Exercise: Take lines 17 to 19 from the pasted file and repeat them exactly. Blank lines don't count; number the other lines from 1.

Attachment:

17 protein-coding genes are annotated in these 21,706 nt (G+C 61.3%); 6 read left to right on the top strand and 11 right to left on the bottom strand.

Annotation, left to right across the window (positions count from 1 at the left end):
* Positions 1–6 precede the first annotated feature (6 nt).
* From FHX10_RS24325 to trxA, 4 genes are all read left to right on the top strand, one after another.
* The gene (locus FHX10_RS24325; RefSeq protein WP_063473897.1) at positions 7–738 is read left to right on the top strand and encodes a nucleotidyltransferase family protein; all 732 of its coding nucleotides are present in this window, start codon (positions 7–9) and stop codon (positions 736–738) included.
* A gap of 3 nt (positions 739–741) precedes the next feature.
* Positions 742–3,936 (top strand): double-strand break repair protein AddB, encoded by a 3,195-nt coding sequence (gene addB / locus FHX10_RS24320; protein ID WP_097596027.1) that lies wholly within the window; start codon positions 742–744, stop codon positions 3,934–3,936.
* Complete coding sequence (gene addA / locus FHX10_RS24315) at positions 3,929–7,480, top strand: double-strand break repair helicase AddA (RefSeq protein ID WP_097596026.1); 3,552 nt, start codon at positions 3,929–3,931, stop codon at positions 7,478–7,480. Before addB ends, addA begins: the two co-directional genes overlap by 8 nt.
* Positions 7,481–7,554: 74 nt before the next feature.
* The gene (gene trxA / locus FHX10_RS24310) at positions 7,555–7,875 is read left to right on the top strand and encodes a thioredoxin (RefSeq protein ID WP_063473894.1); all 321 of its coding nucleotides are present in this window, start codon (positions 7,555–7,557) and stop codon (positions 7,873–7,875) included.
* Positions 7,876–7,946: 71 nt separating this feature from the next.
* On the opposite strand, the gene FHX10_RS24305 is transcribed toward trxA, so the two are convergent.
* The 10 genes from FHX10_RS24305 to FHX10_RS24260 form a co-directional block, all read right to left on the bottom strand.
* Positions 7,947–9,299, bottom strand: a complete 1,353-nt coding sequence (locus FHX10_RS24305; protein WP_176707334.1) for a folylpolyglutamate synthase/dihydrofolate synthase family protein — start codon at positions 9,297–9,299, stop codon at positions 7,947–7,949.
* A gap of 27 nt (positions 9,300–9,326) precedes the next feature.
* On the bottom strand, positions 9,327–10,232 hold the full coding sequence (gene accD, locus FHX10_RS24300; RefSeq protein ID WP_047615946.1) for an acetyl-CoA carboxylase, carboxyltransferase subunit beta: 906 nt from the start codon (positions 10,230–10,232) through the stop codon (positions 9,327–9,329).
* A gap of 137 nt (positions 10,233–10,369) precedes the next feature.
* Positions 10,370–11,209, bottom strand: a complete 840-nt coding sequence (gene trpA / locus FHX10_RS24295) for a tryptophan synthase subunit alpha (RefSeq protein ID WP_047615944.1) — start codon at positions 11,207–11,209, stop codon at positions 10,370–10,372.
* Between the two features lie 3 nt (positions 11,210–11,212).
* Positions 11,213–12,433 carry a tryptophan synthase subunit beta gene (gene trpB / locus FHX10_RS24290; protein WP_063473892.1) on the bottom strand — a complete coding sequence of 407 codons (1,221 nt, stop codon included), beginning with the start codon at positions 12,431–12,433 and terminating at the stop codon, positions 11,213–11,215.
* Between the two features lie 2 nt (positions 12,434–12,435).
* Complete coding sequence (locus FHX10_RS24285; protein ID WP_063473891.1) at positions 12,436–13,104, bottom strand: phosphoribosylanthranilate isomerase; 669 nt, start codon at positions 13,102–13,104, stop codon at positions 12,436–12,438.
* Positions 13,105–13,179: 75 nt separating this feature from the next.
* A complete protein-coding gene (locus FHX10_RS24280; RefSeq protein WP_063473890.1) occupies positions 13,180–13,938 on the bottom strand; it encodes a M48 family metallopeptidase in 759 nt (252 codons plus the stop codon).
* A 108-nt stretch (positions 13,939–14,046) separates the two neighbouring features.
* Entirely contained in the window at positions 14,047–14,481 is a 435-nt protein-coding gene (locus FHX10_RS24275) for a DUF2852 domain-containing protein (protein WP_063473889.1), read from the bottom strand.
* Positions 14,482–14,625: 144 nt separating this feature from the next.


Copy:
* A gap of 137 nt (positions 10,233–10,369) precedes the next feature.
* Positions 10,370–11,209, bottom strand: a complete 840-nt coding sequence (gene trpA / locus FHX10_RS24295) for a tryptophan synthase subunit alpha (RefSeq protein ID WP_047615944.1) — start codon at positions 11,207–11,209, stop codon at positions 10,370–10,372.
* Between the two features lie 3 nt (positions 11,210–11,212).